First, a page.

Add advanced techniques to your sewing skill-set without worrying about ruining fabric and wasting money in Sew Along: The Sylvie Dress with Christine Haynes.

Every purchase includes an easy-to-use, printable PDF version of the Sylvie Dress pattern.

Christine makes vintage-inspired patterns for the modern seamstress and in this class she’ll guide you step-by-step through the dressmaking process. You’ll learn how to:

  • Make a variety of darts, the correct way
  • Incorporate an invisible zipper 
  • Line up a lot of intersecting seams
  • Create both views of the pattern

In this class, you’ll have the maker of the pattern talking you through best practices and offering expert tips on tailoring it to your preferences. You’ll also get insights on choosing the best size for your measurements.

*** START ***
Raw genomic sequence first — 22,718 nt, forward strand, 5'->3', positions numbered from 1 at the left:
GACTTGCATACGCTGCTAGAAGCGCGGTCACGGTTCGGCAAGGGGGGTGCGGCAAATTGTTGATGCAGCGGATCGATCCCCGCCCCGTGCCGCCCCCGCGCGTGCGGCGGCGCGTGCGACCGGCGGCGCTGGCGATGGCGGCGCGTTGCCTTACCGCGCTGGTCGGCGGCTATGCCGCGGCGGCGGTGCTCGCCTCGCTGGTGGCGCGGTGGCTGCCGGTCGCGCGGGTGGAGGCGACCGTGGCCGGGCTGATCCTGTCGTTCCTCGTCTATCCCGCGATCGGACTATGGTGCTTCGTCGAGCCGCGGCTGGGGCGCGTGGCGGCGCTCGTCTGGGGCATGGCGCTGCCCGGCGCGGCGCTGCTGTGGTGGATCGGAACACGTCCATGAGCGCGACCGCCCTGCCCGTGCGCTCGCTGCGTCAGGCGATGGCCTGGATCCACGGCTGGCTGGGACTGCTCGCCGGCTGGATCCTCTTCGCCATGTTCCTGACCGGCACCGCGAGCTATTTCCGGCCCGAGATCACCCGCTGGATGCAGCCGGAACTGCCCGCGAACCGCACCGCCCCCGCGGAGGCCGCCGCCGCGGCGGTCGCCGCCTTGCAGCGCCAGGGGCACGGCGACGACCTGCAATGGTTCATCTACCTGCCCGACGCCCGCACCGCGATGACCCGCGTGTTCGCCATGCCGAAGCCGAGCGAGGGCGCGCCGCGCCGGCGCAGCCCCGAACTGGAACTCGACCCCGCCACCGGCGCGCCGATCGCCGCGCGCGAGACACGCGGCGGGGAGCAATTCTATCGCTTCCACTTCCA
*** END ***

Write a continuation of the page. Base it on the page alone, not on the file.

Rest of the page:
Don't waste time working on something that won't ultimately look right, learn the best way to follow a pattern and make sophisticated dress in Sew Along: The Sylvie Dress with Christine Haynes.

Class Materials

Bonus with Purchase

Christine Haynes - Sylvie Dress Instructions.pdf

Christine Haynes - Sylvie Dress Pattern.pdf

Christine Haynes - Supply List.pdf

Ratings and Reviews

Student Work

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Esther Gonzalez

Great lessons, very detailed and explained clearly. Patterns are easy to work with. Highly recommend it to anyone who loves sewing or is even new to sewing because it won't leave you confused

Maureen Nevers

I loved Christine's clear, pleasant style of instruction. Unfortunately I had to stop watching 1/2 way through - is there really a dog barking in the background through the whole video recording?! Even if I could tune it out (it was pretty faint mostly), my 2 cocker spaniels were not fooled! Perhaps I'll try to resume watching with headphones ... Wish that had been addressed at the time of recording or editing, though 😐

Chelvy Braggs